Questions of the contemporary world
— Alberto Saraiva

Foreword - orun
— Raquel Valadares

— Mari Fraga, Paula Scamparini

Paula Scamparini: in a continuous blind spot and restart
— Clarissa Diniz

ship on canvas   
— Fernanda Lopes

Restorations, returns and beginnings – critical iconography in Paula Scamparini
— Maria de Fátima Lambert

oca-oxalá: made in Portugal
— Lourenço Egreja, Clarisse Meirelles

— Heloísa Meireles Gesteira, Paula Scamparini

— Fernanda Lopes

About hoods and light in the work of Paula Scamparini
— Sônia Salcedo del Castillo

the 23 nights
— Sônia Salcedo del Castillo


September, 2016

︎ projetc

ORUN (sky in Yoruba) brings up several layers of understanding and dealing with the sky, and is an audiovisual installation that counts on visitor’s participation.

The visitor first get to a series of radios turned on and hanged in a wall. Beside radios, there’s’ a map available with instructions: she or he must get a map and follow the steps. The first one is to get a radio and go to the little square in front of the gallery. From there, she/he can see the city of Rio de Janeiro from above, specifically a polemic landscape view of a recently re-urbanized (and gentrified) area for the Olympic games, while she/he hears to the story Tia Lucia tells about the sky, recorded by free-radio professional Brunz.

Than, visitor shall walk for one block through a very old neighborhood in Rio. Small nice houses glued to each other. Morro da Conceição was the first spot for sky observing in Brazil, and the first route for slaves too (it is very near the sea, which, at that moment of the night is dark).

Following the map gets visitor to Valongo Observatory. The visitor faces a video projected outside, in the garden, which shows Mãe Edelzuita and the same Tia Lucia (as image here shows) telling their story of the sky. This time Tia Lucia talks in what is left of the ancient Yoruba, her African ancestral language. Mãe Edelzuita mostly sings.
After the video, visitor must walk some meters to reach observation spot. Daniel Mello, astronomer, shows, through 60’s big telescope, the sky at that night, and explain the sky maps from that specific night, and talks. Saturn seems a child sticker in this telescope, but it is really there.

Before leaving the place, the visitor is able to take home a text written in collaboration with astronomy historian Heloisa Meireles about the dark sky, navigation, and the city.

Collaborative text. Heloisa Meireles Gesteira and Paula Scamparini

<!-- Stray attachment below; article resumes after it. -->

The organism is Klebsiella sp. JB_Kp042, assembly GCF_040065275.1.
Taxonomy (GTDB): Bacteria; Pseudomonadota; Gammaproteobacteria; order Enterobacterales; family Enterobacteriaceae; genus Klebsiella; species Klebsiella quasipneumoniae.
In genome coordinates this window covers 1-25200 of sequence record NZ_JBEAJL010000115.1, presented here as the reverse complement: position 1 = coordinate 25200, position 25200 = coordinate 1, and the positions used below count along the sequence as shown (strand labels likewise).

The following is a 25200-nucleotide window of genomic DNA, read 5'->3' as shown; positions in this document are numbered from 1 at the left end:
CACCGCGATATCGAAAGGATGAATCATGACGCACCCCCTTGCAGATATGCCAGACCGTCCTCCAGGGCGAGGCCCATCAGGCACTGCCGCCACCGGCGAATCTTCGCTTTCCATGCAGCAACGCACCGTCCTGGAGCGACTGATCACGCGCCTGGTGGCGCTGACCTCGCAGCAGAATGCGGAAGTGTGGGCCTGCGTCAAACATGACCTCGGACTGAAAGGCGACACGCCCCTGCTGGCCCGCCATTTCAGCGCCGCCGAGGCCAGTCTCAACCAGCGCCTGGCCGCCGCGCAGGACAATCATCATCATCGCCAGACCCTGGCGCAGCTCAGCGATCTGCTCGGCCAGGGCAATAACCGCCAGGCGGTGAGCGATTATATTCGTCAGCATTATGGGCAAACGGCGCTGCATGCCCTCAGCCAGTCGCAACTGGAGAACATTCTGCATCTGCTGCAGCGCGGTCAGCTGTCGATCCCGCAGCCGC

It is no longer possible, due to the light pollution of the atmosphere, to contemplate with the naked eye the richness of the nocturnal sky of this city, as well as of many others Places of Earth. This has mobilized astronomers and other practitioners to talk about the importance of viewing the night sky as a patrimony of humanity, especially in places still relatively protected from city lights. This is not the case in Rio de Janeiro. Our heaven is no patrimony. It can be said, however, that it is a product of humanity. But what keeps the dark sky? There is in heaven, between existing cultures on Earth and those that already existed, an element of connection: the ability to transform the signs of the sky - stars, comets, planets, among a multiplicity of phenomena, including darkness - in texts, interpreting And creating images and their explanations. Of these explanations, some are considered mythological, others scientific. What seduces in astronomy is the human ability to deal with a knowledge that is known, starting, will never be fully achieved. Above all, and more decisively distant, is this possibility throughout a human life. The astronomical dimensions scale our bodies and our existences to microscopic fragments before the universe, they reposition us before our pretensions, but not before our dreams. We cultivate the relationship with the sky, from the sky that acquires at a certain time romantic content, to heaven forever, that of the natural phenomena that terrify people. If science is dedicated to understanding the workings of nature, since it affects us, besides not depending on us, much of this immeasurable thing that we name nature is manifested by or in relation to heaven. From temperatures to storms and tides. And so heaven also becomes earth. After all, stars are only placed under a star, just like those we observe at dusk, if the clarity of our cities allows us. And the clouds. The readings of the sky vary according to the cultures, whether in time or space. We highlight here, due to the determining history of the region of Valongo, where we are now located, that enabled men to transform the Atlantic Ocean into routes, where, from the fifteenth century, they sailed vessels in various directions. To know the sky, to observe the stars, to measure the height of the stars by means of mathematical instruments, like the astrolabe, allowed the Portuguese to land in the lands that today form Brazil. Observing the sky, consulting tables and charts, it was possible to locate anywhere on earth. During the voyages across the oceans, to know the sky, that is, to identify the stars, was important, especially when a boat was in the middle of the sea, with no fixed point to aid in the orientation, except the sky hanging over the heads of sailors And crew. By day, the sun guides. At night, some brighter stars take the place of the sun. If the clouds get in the way, however, the boat remains drifting. There are clouds tonight. Will we know where we stand before the universe? Do our tools work? Through what tools do we observe heaven today? Among the first records on the lands touched by Cabral's squadron, there is a sketch made by Mestre João Faras do Cruzeiro do Sul: a constellation "guide" of the European navigators that surpassed the line of the equator, sailing through the southern hemisphere. An excerpt from the letter sent to King Manuel I, King of Portugal, on May 1, 1500, from Vera Cruz, says: "I only tell Your Highness how the stars of the (south) are situated, but to what degree is each one I could not know, but it seems to me impossible to be in the air no star, because I worked hard on it And no matter how much the ship swings, they miss four or five degrees, so that one can not do anything but on land. ... And almost as much I say of the tablets of India, which they can not take with them but with a great deal of labor, which, if Your Highness knew how disconcerting all in inches, would laugh at this rather than the astrolabe; Because from Lisbon to the Canaries they were disconcerting each other in many inches, which some said, more than others, three and four inches, and the other from the Canaries to the islands of Cape Verde, and all this, Same time; So that more they judged how many inches they were, by the amount of the way that seemed to them to have walked, than the path by the inches. Turning, Lord, to purpose, these Guards never hide, but always walk about on the horizon, and I am still in doubt that I do not know which of the two lower ones is the Antarctic pole; And these stars, especially those of the Cross, are large almost like those of the Car; And the star of the Antarctic pole, or South, is small as the one of North and very clear, and the star that is The whole Cross is very small. I do not want to extend it further, so as not to pester Your Highness, except that I beg of Our Lord Jesus Christ, that the life and state of Your Highness may increase as Your Highness wishes. Made in Vera Cruz on the first of May, 1500. For the sea, it is better to go by the height of the sun, than by no star; And better with astrolabe than with quadrant and with no other instrument. From the servant of Your Highness and your loyal servant "(Portugal, Torre do Tombo National Archive, Chronological Body, Part III, 2, no 2) On the side of today, the drawing of Aunt Lucia relies on history Of the monster Adamastor, who, in the form of stone, was shipwrecked Portuguese ships, and who would have saved many Africans from slavery by abandoning on islands not yet discovered in the middle of the ocean their crew from the basement.From Africa to the Indies, relying on luck, formerly Shipwrecks could have saved destinations.Today, in front of the clear sky of Rio de Janeiro, we put ourselves at risk.We do not know where we came from and where we walked.Our guides can collapse at any moment.We will not know how to read stars. And, even if we know it, they will not necessarily be visible. We sing the tradition, raise the voices to the sky.